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Q&A: Tropical Storm Florence Presents Landslide Threat in Blue Ridge

Bradley Johnson in front of a waterfall
Prof. Bradley Johnson

With Tropical Storm Florence moving out of Charlotte and turning northeast toward the Blue Ridge Mountains, the storm brings a new threat: Torrential rainfall that could trigger landslides.

Dr. Bradley Johnson, associate professor and chair of Environmental Studies at Davidson College, studies landslides and erosion.

"I'm most worried of 12 or more inches of rain falling on the Blue Ridge," he said. "Current forecasts indicate a focus of precipitation on the Blue Ridge escarpment which is the steepest part of the Blue Ridge. If that happens, we could see dozens to hundreds of landslides."

A 2017 Q&A with Johnson about how hurricanes can bring landslides to the Blue Ridge is below.

How do hurricanes trigger landslides?

The easiest way to think about it is to envision a pile of sand at the beach: You add a little water and surface tension creates cohesion between the grains of sand and the sand gets kind of sticky. However, if you add a lot of water, it turns into a slop pile. The same thing happens to soil on hillslopes.

The question is: Do you have enough water to start pushing the granules of soil apart from one another? Once you do, the soil no longer has enough friction to stay in place and begins to flow downhill. In other words, the large rainfall totals that come with hurricanes can cause soil on hillslopes to cross from cohesive to loose.

Is there a way to predict when landslides happen?

We can't predict with any certainty but some scientists did try to establish some thresholds in North Carolina in the wake of the 2004 Peeks Creek landslide, the deadliest in North Carolina in 60 years. The group looked at weather data for 2004 and found that 5 inches seems like the tipping point for landslides.

The rate of rainfall might be more important. If you start getting really heavy rains on top of saturated soil, that's where the problem starts. There's not enough time for water to infiltrate everywhere and it starts liquefying the surface soils. We call these landslides debris flows; they are very wet and travel very quickly.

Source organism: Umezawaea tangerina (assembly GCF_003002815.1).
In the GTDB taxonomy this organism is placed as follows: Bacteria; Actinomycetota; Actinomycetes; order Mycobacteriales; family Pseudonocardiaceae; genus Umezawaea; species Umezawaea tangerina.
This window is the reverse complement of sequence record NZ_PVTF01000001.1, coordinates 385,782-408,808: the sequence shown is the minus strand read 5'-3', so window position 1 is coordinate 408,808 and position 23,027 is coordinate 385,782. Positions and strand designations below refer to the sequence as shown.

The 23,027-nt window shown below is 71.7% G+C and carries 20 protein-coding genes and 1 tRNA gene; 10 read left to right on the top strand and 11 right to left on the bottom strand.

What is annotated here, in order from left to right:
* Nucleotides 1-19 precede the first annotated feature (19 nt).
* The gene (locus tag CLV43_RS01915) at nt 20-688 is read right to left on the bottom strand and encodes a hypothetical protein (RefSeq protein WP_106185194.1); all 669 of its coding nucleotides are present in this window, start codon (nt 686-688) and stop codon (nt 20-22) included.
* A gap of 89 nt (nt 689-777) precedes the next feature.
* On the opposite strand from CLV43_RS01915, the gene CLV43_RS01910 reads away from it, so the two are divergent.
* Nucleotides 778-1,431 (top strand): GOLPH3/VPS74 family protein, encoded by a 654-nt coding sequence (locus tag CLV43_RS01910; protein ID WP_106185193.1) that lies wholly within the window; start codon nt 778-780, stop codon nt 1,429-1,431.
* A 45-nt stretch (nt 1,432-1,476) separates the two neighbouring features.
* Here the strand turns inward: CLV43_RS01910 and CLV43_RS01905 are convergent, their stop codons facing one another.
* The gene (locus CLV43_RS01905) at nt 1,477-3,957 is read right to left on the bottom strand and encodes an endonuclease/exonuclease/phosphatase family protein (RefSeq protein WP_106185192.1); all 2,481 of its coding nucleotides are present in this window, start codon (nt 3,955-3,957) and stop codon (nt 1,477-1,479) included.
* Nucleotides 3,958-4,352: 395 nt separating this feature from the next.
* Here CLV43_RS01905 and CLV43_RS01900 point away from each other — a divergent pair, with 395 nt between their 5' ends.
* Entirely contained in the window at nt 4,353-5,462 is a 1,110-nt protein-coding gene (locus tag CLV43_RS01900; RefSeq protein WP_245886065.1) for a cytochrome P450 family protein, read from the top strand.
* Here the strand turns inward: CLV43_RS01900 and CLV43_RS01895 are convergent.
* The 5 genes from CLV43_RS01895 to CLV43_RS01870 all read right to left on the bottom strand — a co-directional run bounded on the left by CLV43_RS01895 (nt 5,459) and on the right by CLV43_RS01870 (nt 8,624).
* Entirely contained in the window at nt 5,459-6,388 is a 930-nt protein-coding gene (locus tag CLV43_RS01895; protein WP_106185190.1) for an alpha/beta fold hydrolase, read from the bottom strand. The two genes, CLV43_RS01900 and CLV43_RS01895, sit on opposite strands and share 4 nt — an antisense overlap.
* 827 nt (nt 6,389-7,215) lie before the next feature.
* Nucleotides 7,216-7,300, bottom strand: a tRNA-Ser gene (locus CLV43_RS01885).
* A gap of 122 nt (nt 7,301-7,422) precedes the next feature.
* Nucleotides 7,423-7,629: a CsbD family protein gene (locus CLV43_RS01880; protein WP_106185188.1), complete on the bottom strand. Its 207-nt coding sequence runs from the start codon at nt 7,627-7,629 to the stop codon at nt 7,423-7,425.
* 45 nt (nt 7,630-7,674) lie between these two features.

Aerial view of landslide
A sequence of major storms in September 2004 triggered at least 400 landslides in Western North Carolina.

Why does the Blue Ridge experience so many landslides?

It's a combination of two factors: The area has a lot of steep terrain and many hurricanes seem to end up over the Blue Ridge. Hurricanes do this zig-zag where they come in on the Easterlies, get up into the Westerlies and move back out to sea. If you get a direct hit on Savannah or Charleston like Hurricane Hugo, it comes across the Blue Ridge. Harvey hit in a completely different spot and yet it ended up coming this way too.

Many people don't realize how frequently landslides occur. A 1940 hurricane - a small Category 2 that brought 20 inches of rain - caused over 2,000 landslides across the Blue Ridge. Most worrisome: There weren't many people living in those rural counties back then. A lot more call that area home today.

Can homeowners do anything to mitigate the risk of a landslide after their home is built?

Not a lot. That's one of the things that's most troubling. Homeowners' insurance does not apply to landslides and mountainous counties in North Carolina don't have a lot of zoning to restrict building in areas susceptible to landslides.

After the Peeks Creek landslide, state geologists found that the homes that were hit by the landslide had been built on ground that was just layer upon layer of landslide debris. The homes had been built right on top of previous landslides.

Jay Pfeifer